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Sue Monk Kidd

Autor(a) de The Secret Life of Bees

20+ Works 43,873 Membros 1,224 Reviews 55 Favorited

About the Author

Sue Monk Kidd was born in Sylvester, Georgia on August 12, 1948. She received a B.S. in nursing from Texas Christian University in 1970 and worked throughout her twenties as a registered nurse and college nursing instructor. She got her start in writing at the age of 30 when a personal essay she mostrar mais wrote for a writing class was published in Guideposts and reprinted in Reader's Digest. She went on to become a contributing editor at Guideposts and a freelancer. She primarily writes non-fiction, but is best known for her novel, The Secret Life of Bees, which won the 2004 Book Sense Paperback book of the Year. The book was made into a movie in 2008. Her other works include God's Joyful Surprise, When the Heart Waits, The Dance of the Dissident Daughter, Firstlight, and Traveling with Pomegranates: A Mother-Daughter Story. The Mermaid Chair won the 2005 Quill Award for General Fiction and was adapted into a television movie by Lifetime. Sue's title, The Invention of Wings, was selected as the Oprah Book Club 2.0 read in January, 2014. This title also made The New York Times Best Seller List. (Bowker Author Biography) mostrar menos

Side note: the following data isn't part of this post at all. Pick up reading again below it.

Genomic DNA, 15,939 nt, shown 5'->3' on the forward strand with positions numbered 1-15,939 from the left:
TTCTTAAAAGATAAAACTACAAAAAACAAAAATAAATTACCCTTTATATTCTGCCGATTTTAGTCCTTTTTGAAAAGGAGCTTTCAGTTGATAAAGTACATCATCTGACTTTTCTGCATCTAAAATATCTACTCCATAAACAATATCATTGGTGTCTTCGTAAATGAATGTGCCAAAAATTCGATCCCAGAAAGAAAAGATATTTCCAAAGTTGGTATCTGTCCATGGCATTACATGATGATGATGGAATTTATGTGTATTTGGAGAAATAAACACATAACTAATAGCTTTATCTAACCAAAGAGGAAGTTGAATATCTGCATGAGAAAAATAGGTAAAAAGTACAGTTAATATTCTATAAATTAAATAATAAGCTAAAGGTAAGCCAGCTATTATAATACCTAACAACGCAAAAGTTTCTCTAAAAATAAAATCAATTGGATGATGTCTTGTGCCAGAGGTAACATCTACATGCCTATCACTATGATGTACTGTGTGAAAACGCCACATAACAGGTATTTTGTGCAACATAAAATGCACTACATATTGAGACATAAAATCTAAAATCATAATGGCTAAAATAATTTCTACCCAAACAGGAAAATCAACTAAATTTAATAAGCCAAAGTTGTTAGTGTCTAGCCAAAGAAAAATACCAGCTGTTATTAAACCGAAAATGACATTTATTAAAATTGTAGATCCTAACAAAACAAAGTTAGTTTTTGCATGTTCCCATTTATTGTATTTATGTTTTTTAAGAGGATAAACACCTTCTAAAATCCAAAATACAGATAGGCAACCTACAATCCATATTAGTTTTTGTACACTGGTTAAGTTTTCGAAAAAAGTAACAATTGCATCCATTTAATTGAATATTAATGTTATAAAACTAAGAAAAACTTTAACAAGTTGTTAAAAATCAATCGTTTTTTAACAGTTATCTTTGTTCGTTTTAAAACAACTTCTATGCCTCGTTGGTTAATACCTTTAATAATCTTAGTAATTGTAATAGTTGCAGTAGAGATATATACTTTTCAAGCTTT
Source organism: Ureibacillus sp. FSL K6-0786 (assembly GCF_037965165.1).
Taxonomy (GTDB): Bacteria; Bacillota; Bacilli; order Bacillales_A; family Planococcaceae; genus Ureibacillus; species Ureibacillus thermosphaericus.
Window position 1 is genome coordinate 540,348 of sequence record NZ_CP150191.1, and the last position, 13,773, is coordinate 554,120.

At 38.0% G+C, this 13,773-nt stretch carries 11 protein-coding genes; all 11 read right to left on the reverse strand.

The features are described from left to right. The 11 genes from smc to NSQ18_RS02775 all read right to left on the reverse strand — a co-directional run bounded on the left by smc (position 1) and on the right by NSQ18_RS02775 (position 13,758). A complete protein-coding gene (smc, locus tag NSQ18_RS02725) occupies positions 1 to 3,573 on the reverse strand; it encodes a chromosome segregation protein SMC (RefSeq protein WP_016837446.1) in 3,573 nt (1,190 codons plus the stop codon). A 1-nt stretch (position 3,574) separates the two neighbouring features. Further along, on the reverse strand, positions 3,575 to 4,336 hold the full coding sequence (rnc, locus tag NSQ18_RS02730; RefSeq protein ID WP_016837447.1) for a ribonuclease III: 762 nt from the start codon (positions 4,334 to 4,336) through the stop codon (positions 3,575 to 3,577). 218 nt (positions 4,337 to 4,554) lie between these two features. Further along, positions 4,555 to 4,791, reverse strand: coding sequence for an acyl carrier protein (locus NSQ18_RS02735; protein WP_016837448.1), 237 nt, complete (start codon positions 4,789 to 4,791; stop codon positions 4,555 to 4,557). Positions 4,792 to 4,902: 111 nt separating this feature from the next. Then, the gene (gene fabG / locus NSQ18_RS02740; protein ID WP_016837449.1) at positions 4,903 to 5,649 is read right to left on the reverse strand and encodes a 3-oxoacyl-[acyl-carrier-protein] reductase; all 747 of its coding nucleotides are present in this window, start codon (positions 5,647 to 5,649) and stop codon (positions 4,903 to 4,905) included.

Obras de Sue Monk Kidd

Associated Works

New Seeds of Contemplation (1961) — Introdução, algumas edições2,198 cópias
The Secret Life of Bees [2008 film] (2002) — Original book — 150 cópias
Hungry Hearts: Essays on Courage, Desire, and Belonging (2021) — Contribuinte — 27 cópias
Második esély (2005) 1 exemplar(es)


abolition (120) African American (105) American (111) American South (168) audiobook (108) beekeeping (155) bees (278) book club (220) Charleston (124) civil rights (294) coming of age (425) contemporary fiction (157) family (316) feminism (150) fiction (3,482) friendship (135) historical (113) historical fiction (767) literature (121) love (128) memoir (188) non-fiction (169) novel (377) own (197) race (122) race relations (129) racism (355) read (393) relationships (106) religion (218) slavery (343) South (147) South Carolina (460) southern (181) southern fiction (106) spirituality (225) to-read (1,774) unread (136) women (418) women's rights (107)

Conhecimento Comum

Data de nascimento
Local de nascimento
Albany, Georgia, USA
Locais de residência
Sylvester, Georgia, USA
Charleston, South Carolina, USA
Florida, USA
Texas Christian University(B.S. ∙ 1970)
Emory University
short story writer
Taylor, Ann Kidd (daughter)
William Morris Agency
Pequena biografia
Sue Monk Kidd was born in Albany, Georgia and raised in the tiny town of Sylvester, Georgia, a place that later deeply influenced the writing of her first novel. Her original career was as a nurse and nursing instructor. Her first published book was God's Joyful Surprise (1988), a spiritual memoir. In 1996, she published another memoir, The Dance of the Dissident Daughter, which had a groundbreaking effect within religious circles.